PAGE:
Advances in Cancer Drug Targets

Volume: 2

Indexed in: EBSCO, Scopus

Advances in Cancer Drug Targets is an e-book series that brings together recent expert reviews published on the subject with a focus on strategies for synthesizing and isolating organic compounds and ...
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Spindle Assembly Checkpoint (SAC): More New Targets for Anti-Cancer Drug Therapies

Pp. 54-79 (26)

Maria Kapanidou and Victor M. Bolanos-Garcia

Abstract

The spindle assembly checkpoint (SAC) is an essential control system of the eukaryotic cell cycle that ensures genome stability. The essence of this evolutionarily conserved mechanism is to delay mitosis progression until proper chromosome biorientation and attachment is achieved. Mutations in the genes encoding for diverse checkpoint proteins lead to the impairment of the mitotic checkpoint mechanism, thus resulting in the premature separation of sister chromatids and aneuploidy, a condition that is associated with various classes of cancer. The understanding of the organisation, structure and function of SAC components is essential for the molecular understanding of the process and to identify and evaluate new targets for cancer drug therapy.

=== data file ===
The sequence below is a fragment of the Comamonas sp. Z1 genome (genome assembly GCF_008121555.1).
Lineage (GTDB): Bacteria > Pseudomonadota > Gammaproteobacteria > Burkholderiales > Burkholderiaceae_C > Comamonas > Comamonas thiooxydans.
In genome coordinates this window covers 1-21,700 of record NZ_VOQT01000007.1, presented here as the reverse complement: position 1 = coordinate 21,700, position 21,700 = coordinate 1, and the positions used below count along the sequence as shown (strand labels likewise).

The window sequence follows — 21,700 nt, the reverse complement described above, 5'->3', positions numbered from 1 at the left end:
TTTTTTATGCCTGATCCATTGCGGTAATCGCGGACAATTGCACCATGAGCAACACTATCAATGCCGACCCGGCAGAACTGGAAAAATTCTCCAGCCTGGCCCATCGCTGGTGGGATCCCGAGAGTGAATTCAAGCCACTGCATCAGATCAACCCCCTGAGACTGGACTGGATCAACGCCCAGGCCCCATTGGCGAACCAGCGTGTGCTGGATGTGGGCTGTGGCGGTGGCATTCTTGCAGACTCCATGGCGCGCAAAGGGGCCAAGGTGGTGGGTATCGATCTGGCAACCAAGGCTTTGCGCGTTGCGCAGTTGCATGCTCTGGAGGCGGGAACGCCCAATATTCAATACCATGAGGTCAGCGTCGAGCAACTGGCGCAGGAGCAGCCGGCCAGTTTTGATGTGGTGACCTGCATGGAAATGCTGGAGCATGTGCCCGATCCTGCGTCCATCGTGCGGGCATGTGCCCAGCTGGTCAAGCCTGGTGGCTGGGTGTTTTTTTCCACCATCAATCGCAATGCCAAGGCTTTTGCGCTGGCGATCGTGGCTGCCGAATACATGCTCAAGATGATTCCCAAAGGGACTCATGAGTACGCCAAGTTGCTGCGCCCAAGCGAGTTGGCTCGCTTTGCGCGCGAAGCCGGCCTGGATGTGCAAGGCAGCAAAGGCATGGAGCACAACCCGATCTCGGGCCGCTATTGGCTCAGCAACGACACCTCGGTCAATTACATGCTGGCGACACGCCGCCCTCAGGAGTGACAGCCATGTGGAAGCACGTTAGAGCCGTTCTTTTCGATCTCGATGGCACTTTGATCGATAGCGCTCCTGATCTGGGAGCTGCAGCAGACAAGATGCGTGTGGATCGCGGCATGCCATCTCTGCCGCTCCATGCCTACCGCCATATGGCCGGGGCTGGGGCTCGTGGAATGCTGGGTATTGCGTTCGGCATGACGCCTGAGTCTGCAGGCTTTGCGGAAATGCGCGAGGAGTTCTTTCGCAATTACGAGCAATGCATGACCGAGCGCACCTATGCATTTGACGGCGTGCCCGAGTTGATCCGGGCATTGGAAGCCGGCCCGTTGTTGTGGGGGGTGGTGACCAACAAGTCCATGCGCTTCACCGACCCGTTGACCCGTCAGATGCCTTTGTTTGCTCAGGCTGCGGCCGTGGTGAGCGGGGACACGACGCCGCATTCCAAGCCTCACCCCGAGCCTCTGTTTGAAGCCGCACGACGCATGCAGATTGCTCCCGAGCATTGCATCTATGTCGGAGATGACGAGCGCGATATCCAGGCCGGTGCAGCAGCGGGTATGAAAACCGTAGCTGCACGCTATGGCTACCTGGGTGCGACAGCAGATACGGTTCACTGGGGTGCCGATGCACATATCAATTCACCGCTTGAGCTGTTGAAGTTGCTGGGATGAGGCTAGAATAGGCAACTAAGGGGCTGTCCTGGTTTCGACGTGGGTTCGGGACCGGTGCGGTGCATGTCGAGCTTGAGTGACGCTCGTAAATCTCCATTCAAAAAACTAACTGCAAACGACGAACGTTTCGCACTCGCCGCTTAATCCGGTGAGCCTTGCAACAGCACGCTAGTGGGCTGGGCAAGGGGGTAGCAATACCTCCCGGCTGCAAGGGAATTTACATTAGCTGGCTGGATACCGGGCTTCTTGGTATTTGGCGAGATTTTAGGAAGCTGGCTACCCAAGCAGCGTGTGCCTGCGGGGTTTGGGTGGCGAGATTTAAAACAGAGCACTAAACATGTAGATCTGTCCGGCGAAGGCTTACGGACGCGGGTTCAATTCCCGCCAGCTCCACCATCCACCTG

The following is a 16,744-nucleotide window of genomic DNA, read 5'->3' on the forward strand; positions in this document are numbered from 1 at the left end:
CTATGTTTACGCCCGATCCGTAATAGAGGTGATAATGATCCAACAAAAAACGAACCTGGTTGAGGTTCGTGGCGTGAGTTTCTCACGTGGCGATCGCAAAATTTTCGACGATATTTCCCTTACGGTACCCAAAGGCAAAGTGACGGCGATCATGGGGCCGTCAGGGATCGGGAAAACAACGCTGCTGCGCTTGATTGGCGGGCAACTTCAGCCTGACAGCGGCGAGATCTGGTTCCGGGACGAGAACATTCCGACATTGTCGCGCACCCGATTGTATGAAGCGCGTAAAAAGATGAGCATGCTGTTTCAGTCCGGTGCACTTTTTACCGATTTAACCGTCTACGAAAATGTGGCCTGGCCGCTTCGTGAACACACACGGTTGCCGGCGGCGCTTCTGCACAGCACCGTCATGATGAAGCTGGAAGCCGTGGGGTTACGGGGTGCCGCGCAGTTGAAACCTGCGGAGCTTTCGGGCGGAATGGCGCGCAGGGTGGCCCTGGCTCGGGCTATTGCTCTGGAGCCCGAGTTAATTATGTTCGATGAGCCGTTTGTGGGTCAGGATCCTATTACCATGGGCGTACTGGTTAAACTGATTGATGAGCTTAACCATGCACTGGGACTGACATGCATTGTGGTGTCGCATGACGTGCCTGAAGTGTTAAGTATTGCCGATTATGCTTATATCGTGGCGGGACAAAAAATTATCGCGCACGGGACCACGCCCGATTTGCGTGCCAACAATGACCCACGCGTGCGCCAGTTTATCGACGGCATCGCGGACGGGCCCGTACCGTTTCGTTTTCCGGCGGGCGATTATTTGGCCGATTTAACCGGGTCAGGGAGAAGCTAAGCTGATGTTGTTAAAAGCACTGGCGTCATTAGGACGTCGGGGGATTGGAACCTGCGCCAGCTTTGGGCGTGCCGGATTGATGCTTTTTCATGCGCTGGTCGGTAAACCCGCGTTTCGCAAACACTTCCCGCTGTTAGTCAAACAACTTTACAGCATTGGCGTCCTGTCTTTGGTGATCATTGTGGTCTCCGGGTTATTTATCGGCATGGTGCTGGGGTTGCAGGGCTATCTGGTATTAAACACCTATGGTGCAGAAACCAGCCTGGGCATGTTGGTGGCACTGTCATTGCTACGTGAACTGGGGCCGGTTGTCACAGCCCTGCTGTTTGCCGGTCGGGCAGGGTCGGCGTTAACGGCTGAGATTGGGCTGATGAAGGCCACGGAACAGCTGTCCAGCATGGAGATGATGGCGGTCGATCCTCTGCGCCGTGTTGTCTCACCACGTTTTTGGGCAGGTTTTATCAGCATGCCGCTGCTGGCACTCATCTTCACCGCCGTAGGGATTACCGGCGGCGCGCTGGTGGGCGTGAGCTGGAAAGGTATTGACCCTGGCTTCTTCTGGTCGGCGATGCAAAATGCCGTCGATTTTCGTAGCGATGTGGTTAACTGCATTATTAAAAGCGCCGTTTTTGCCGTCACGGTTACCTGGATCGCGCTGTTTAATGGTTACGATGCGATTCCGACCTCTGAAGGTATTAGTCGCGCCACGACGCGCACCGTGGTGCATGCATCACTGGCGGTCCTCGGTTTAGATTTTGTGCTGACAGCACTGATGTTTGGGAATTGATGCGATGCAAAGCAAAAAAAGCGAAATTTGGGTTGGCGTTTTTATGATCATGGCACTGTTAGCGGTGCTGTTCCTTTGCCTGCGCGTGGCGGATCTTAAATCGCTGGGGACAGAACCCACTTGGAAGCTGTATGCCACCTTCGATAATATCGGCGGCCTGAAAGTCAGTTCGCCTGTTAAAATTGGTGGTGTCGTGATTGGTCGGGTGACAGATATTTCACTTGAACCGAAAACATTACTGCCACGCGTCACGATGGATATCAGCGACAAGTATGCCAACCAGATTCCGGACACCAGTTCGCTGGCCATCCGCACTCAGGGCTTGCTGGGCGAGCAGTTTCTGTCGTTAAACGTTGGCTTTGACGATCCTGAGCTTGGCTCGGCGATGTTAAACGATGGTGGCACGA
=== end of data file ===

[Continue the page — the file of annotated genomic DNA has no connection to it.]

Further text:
Keywords:

Cancer, chromosome segregation, genome instability, kinetochoremicrotubule, mitosis, spindle assembly checkpoint (SAC).

Affiliation:

Department of Biological and Medical Sciences, Oxford Brookes University. Gipsy Lane, Headington, Oxford, England. OX3 0BP, UK.